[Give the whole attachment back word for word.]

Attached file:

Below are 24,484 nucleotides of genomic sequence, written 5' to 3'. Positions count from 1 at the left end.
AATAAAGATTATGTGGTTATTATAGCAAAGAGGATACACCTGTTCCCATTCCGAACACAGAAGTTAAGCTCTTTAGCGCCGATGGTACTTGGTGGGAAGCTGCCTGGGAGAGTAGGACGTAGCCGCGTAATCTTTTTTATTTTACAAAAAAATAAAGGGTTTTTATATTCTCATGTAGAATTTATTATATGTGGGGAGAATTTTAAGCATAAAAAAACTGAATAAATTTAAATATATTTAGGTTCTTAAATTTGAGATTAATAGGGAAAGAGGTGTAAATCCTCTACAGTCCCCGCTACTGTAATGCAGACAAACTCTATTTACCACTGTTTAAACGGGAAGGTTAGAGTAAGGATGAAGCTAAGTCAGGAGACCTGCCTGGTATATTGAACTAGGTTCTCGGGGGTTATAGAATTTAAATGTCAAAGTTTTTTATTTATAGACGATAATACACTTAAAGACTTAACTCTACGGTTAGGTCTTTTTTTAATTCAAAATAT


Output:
Below are 24,484 nucleotides of genomic sequence, written 5' to 3'. Positions count from 1 at the left end.
AATAAAGATTATGTGGTTATTATAGCAAAGAGGATACACCTGTTCCCATTCCGAACACAGAAGTTAAGCTCTTTAGCGCCGATGGTACTTGGTGGGAAGCTGCCTGGGAGAGTAGGACGTAGCCGCGTAATCTTTTTTATTTTACAAAAAAATAAAGGGTTTTTATATTCTCATGTAGAATTTATTATATGTGGGGAGAATTTTAAGCATAAAAAAACTGAATAAATTTAAATATATTTAGGTTCTTAAATTTGAGATTAATAGGGAAAGAGGTGTAAATCCTCTACAGTCCCCGCTACTGTAATGCAGACAAACTCTATTTACCACTGTTTAAACGGGAAGGTTAGAGTAAGGATGAAGCTAAGTCAGGAGACCTGCCTGGTATATTGAACTAGGTTCTCGGGGGTTATAGAATTTAAATGTCAAAGTTTTTTATTTATAGACGATAATACACTTAAAGACTTAACTCTACGGTTAGGTCTTTTTTTAATTCAAAATAT